Commit 68d0e2f0 authored by Richard M. Stallman's avatar Richard M. Stallman
Browse files

Various clarifications.

parent a50c7a80
......@@ -7,9 +7,9 @@
@findex calendar
Emacs provides the functions of a desk calendar, with a diary of
planned or past events. It also has facilities for other related tasks,
such as managing your appointments, or keeping track of how much time
you spend working on a certain project.
planned or past events. It also has facilities for managing your
appointments, and keeping track of how much time you spend working on
certain projects.
To enter the calendar, type @kbd{M-x calendar}; this displays a
three-month calendar centered on the current month, with point on the
......@@ -373,8 +373,8 @@ then the printed calendars show the holidays in @code{calendar-holidays}.
If the variable @code{cal-tex-diary} is non-@code{nil} (the default is
@code{nil}), diary entries are included also (in weekly and monthly
calendars only). If the variable @code{cal-tex-rules} is non-@code{nil}
(the default is @code{nil}), the calendar styles with sufficient room
have ruled pages.
(the default is @code{nil}), the calendar displays ruled pages
in styles that have sufficient room.
@node Holidays
@section Holidays
......@@ -1443,23 +1443,26 @@ savings time should occur. For Cambridge, Massachusetts both variables'
values are 120.
@node Time Intervals
@section Keeping Track of Time Intervals
@cindex time intervals, keeping track of
@cindex project, time spent working on
@section Summing Time Intervals
@cindex time intervals, summing
@cindex summing time intervals
@cindex timeclock
Emacs can help you keep track of time intervals. A typical scenario
is to keep track of how much time you spend working on certain projects.
The timeclock feature adds up time intervals, so you can (for
instance) keep track of how much time you spend working.
@findex timeclock-in
@findex timeclock-out
@findex timeclock-workday-remaining
@findex timeclock-when-to-leave
Use the @kbd{M-x timeclock-in} command when you start working on a
project, and @kbd{M-x timeclock-out} command when you're done. Once
you've collected some data, you can use @kbd{M-x
timeclock-workday-remaining} to see how much time is left to work today
(assuming a typical average of 8 hours a day), and @kbd{M-x
timeclock-when-to-leave} which will calculate when you're free to go.
project, and @kbd{M-x timeclock-out} command when you're done. Each
time you do this, it adds one time interval to the record of the project.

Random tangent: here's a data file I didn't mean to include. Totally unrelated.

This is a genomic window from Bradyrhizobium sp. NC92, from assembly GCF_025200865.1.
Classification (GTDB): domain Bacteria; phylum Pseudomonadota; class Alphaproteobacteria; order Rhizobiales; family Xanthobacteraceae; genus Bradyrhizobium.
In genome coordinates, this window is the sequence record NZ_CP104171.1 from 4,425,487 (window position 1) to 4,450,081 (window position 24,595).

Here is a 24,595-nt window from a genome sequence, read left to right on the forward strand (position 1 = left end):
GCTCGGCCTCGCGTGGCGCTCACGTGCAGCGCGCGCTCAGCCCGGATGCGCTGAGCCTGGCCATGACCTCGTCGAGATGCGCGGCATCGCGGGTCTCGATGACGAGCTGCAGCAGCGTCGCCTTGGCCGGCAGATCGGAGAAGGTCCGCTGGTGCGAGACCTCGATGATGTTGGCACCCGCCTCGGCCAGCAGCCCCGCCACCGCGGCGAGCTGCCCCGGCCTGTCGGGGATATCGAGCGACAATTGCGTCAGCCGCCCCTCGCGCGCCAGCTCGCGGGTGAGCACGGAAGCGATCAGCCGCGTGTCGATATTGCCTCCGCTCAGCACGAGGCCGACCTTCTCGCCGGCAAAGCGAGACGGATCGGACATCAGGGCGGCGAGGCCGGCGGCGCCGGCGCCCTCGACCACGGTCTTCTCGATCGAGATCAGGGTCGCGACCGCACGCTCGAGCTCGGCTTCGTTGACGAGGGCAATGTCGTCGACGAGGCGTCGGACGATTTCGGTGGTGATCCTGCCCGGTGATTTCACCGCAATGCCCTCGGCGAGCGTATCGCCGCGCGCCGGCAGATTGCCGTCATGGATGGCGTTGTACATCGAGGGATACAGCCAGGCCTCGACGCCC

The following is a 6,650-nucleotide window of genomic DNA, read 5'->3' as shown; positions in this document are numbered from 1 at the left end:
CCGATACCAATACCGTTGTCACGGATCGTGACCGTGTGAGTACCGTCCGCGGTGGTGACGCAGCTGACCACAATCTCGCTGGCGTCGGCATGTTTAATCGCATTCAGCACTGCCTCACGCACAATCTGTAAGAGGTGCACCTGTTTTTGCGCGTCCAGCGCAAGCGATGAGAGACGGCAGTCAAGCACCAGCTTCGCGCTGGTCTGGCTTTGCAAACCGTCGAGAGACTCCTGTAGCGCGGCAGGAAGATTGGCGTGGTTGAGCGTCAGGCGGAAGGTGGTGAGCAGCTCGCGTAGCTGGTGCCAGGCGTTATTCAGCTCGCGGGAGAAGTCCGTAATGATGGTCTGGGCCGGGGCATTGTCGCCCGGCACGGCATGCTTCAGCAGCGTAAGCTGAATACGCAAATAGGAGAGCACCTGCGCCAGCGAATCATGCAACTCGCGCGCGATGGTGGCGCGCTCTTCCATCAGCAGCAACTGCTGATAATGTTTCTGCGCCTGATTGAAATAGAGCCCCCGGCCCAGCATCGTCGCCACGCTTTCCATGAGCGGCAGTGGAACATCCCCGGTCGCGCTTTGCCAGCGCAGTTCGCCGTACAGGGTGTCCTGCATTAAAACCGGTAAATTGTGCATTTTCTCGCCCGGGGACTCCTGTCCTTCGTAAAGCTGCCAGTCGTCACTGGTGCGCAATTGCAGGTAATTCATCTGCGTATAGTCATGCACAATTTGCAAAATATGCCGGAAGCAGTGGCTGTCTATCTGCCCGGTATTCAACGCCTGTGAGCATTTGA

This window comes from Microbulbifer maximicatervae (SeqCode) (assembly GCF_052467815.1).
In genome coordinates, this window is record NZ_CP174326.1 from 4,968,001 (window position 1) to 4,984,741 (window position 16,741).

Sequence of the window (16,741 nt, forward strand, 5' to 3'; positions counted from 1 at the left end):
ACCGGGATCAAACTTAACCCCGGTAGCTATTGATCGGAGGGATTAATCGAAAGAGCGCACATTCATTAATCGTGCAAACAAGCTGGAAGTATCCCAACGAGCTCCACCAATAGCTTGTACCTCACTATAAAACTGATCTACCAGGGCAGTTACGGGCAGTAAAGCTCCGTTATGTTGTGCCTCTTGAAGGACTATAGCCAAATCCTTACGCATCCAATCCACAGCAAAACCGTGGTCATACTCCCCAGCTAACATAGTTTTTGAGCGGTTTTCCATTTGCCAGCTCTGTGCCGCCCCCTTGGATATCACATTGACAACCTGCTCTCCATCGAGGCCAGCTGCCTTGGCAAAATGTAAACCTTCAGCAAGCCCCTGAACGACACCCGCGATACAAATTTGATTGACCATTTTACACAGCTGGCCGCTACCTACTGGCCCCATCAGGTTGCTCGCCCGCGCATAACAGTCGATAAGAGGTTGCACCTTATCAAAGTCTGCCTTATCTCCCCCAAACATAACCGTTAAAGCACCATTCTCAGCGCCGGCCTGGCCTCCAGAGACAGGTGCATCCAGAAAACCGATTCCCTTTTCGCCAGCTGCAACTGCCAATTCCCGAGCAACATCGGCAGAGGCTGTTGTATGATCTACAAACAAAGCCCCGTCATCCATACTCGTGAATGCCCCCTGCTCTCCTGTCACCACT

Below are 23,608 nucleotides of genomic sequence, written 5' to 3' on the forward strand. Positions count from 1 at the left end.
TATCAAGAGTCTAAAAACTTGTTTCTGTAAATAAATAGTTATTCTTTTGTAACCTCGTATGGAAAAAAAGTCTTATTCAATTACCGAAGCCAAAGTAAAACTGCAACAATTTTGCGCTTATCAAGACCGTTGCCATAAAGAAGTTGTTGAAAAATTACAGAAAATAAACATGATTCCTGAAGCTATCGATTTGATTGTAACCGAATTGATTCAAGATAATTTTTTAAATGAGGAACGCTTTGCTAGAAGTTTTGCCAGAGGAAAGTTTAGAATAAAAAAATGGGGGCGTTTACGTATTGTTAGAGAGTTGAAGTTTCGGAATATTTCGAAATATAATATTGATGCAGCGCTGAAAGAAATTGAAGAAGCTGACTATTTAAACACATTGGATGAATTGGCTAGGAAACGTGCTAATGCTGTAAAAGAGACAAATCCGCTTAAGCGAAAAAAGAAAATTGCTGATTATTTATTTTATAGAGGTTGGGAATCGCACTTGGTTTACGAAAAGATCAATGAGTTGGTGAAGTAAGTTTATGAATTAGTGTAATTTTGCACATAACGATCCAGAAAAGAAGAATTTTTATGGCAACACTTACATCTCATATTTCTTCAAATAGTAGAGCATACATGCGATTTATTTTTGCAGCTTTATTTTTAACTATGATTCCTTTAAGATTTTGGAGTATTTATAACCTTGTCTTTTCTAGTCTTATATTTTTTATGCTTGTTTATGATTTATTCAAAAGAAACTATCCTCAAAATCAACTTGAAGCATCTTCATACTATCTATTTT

Once you've collected data from a number of time intervals, you can use
@kbd{M-x timeclock-workday-remaining} to see how much time is left to
work today (assuming a typical average of 8 hours a day), and @kbd{M-x
timeclock-when-to-leave} which will calculate when you're ``done.''
@vindex timeclock-modeline-display
@findex timeclock-modeline-display
......@@ -1469,21 +1472,22 @@ workday in the mode line, either customize the
@code{t}, or invoke the @kbd{M-x timeclock-modeline-display} command.
@vindex timeclock-ask-before-exiting
Ending the current Emacs session might or might not mean that you stop
working on the project. If you'd like Emacs to ask you about this, set
the value of the variable @code{timeclock-ask-before-exiting} to
@code{t} (via @kbd{M-x customize}). By default, only an explicit
@kbd{M-x timeclock-out} tells Emacs you stopped working on a project.
Terminating the current Emacs session might or might not mean that
you have stopped working on the project. If you'd like Emacs to ask
you about this, set the value of the variable
@code{timeclock-ask-before-exiting} to @code{t} (via @kbd{M-x
customize}). By default, only an explicit @kbd{M-x timeclock-out}
tells Emacs that the current interval is over.
@cindex @file{.timelog} file
@vindex timeclock-file
@findex timeclock-reread-log
The timeclock functions work by accumulating the data on a file called
@file{.timelog} in the user's home directory. (On MS-DOS, this file is
called @file{_timelog}, since leading dots in file names are not
allowed.) The name of this file can be changed by customizing the
variable @code{timeclock-file}. If you edit this file manually, or if
you change the value of any of timeclock's customizable variables, you
should run the command @kbd{M-x timeclock-reread-log}. This will
recompute any discrepancies in your average working time, and will make
sure that the various display functions return the correct value.
The timeclock functions work by accumulating the data on a file
called @file{.timelog} in your home directory. (On MS-DOS, this file
is called @file{_timelog}, since an initial period is not allowed in
file names on MS-DOS.) You can specify a different name for this file
by customizing the variable @code{timeclock-file}. If you edit the
timeclock file manually, or if you change the value of any of
timeclock's customizable variables, you should run the command
@kbd{M-x timeclock-reread-log} to update the data in Emacs from the
file.
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